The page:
“I use three cheeses – Beaufort, Comté and Cru des Alpes.” Thierry Guinot is leaning over the stove, stirring fondue. The scent of melting cheese mixes in the air with smoke from the wood fire, creating the perfect cosy ambience for a long Saturday lunch as thick snowflakes fall fast outside.
I’m in the Alpine town of Megève, one of the first visitors to La Ferme de Bacré, a chic wooden farmhouse of a restaurant set high in the mountains on the Planay plateau, offering views of the Aiguille Croche peak. It’s an offshoot of hotel Les Fermes de Marie – which celebrates its 30th anniversary this year. La Ferme is initially open exclusively to hotel guests and located an hour’s walk on snowshoes, through pine trees and past a mountain stream.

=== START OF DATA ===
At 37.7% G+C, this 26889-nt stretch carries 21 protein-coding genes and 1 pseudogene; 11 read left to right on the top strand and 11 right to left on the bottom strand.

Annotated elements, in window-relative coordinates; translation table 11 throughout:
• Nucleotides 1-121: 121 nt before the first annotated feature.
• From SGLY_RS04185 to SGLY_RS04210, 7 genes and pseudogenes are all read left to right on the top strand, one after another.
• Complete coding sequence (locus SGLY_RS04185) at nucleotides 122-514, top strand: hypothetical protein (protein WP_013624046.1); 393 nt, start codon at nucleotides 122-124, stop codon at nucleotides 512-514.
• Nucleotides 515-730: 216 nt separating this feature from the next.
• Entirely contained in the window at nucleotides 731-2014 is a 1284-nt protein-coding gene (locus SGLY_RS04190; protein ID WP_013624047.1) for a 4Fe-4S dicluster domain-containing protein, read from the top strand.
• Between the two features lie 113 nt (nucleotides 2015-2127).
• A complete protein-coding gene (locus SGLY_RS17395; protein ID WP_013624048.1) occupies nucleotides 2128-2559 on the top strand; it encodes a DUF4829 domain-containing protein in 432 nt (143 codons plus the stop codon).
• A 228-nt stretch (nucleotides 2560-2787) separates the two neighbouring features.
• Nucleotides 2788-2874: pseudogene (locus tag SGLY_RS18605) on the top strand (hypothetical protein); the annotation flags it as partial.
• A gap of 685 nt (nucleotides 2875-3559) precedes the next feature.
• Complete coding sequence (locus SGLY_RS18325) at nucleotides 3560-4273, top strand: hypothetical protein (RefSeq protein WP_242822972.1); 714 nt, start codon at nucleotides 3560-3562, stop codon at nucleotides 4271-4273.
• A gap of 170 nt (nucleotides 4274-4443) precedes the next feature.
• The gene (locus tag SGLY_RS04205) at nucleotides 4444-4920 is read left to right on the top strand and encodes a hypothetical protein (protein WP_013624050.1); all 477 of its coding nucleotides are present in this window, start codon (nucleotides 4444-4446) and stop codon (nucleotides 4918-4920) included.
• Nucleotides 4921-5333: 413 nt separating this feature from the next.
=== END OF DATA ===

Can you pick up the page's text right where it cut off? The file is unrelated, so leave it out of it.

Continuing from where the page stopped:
Our arrival was met by a cacophony of cowbells, rung out into the crisp air by the enthusiastic staff. They offer us a vin aux framboises aperitif and a selection of saucisson – pepper-coated or with fine herbs – served outside around the open fire pit. Inside, we find cowhide chairs, wooden floorboards and high wooden beams illuminated by lamps fashioned from antlers. For starters comes soupe au caillou, or stone soup, a peasant dish that is cooked with a stone in the pot. Warming and lean, it was an ideal precursor to the rich fondue.
Guinot, I was told, deservedly won a prize last year for making the best cheese fondue in Megève. Diners can also choose classics such as potato fritters with white Tomme cheese or plates of local cured meat – but it’s the fondue I’m still dreaming about.